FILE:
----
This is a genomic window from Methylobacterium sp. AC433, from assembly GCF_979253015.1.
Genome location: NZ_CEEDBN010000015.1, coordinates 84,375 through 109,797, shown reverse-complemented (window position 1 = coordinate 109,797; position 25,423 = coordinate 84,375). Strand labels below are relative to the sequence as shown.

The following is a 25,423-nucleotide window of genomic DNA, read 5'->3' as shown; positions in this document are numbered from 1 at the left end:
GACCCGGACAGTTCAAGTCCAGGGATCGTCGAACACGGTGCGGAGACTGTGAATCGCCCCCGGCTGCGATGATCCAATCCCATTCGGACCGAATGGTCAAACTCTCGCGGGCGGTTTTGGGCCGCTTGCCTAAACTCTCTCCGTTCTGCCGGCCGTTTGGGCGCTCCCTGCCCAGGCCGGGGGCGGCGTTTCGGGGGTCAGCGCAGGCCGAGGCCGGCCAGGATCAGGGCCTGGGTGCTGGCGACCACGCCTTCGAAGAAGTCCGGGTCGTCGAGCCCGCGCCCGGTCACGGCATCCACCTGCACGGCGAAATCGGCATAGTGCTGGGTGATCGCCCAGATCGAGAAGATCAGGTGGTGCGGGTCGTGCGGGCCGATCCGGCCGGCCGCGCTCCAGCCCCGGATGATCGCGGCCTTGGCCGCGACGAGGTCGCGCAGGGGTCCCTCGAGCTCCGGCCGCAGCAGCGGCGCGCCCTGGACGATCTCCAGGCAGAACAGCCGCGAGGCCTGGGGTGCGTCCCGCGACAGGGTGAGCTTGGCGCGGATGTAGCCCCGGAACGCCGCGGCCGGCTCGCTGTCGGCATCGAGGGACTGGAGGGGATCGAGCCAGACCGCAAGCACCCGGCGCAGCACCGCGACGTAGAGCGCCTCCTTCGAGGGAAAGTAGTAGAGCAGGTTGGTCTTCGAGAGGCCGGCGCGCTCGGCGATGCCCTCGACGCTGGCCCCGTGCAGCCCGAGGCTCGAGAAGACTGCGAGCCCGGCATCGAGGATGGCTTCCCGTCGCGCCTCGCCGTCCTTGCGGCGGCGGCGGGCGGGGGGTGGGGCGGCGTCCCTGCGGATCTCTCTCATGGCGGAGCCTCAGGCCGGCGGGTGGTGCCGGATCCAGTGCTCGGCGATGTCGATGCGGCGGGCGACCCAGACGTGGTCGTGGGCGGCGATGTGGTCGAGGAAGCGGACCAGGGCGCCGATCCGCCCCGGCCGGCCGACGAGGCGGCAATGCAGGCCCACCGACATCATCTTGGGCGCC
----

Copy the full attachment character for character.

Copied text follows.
This is a genomic window from Methylobacterium sp. AC433, from assembly GCF_979253015.1.
Genome location: NZ_CEEDBN010000015.1, coordinates 84,375 through 109,797, shown reverse-complemented (window position 1 = coordinate 109,797; position 25,423 = coordinate 84,375). Strand labels below are relative to the sequence as shown.

The following is a 25,423-nucleotide window of genomic DNA, read 5'->3' as shown; positions in this document are numbered from 1 at the left end:
GACCCGGACAGTTCAAGTCCAGGGATCGTCGAACACGGTGCGGAGACTGTGAATCGCCCCCGGCTGCGATGATCCAATCCCATTCGGACCGAATGGTCAAACTCTCGCGGGCGGTTTTGGGCCGCTTGCCTAAACTCTCTCCGTTCTGCCGGCCGTTTGGGCGCTCCCTGCCCAGGCCGGGGGCGGCGTTTCGGGGGTCAGCGCAGGCCGAGGCCGGCCAGGATCAGGGCCTGGGTGCTGGCGACCACGCCTTCGAAGAAGTCCGGGTCGTCGAGCCCGCGCCCGGTCACGGCATCCACCTGCACGGCGAAATCGGCATAGTGCTGGGTGATCGCCCAGATCGAGAAGATCAGGTGGTGCGGGTCGTGCGGGCCGATCCGGCCGGCCGCGCTCCAGCCCCGGATGATCGCGGCCTTGGCCGCGACGAGGTCGCGCAGGGGTCCCTCGAGCTCCGGCCGCAGCAGCGGCGCGCCCTGGACGATCTCCAGGCAGAACAGCCGCGAGGCCTGGGGTGCGTCCCGCGACAGGGTGAGCTTGGCGCGGATGTAGCCCCGGAACGCCGCGGCCGGCTCGCTGTCGGCATCGAGGGACTGGAGGGGATCGAGCCAGACCGCAAGCACCCGGCGCAGCACCGCGACGTAGAGCGCCTCCTTCGAGGGAAAGTAGTAGAGCAGGTTGGTCTTCGAGAGGCCGGCGCGCTCGGCGATGCCCTCGACGCTGGCCCCGTGCAGCCCGAGGCTCGAGAAGACTGCGAGCCCGGCATCGAGGATGGCTTCCCGTCGCGCCTCGCCGTCCTTGCGGCGGCGGCGGGCGGGGGGTGGGGCGGCGTCCCTGCGGATCTCTCTCATGGCGGAGCCTCAGGCCGGCGGGTGGTGCCGGATCCAGTGCTCGGCGATGTCGATGCGGCGGGCGACCCAGACGTGGTCGTGGGCGGCGATGTGGTCGAGGAAGCGGACCAGGGCGCCGATCCGCCCCGGCCGGCCGACGAGGCGGCAATGCAGGCCCACCGACATCATCTTGGGCGCC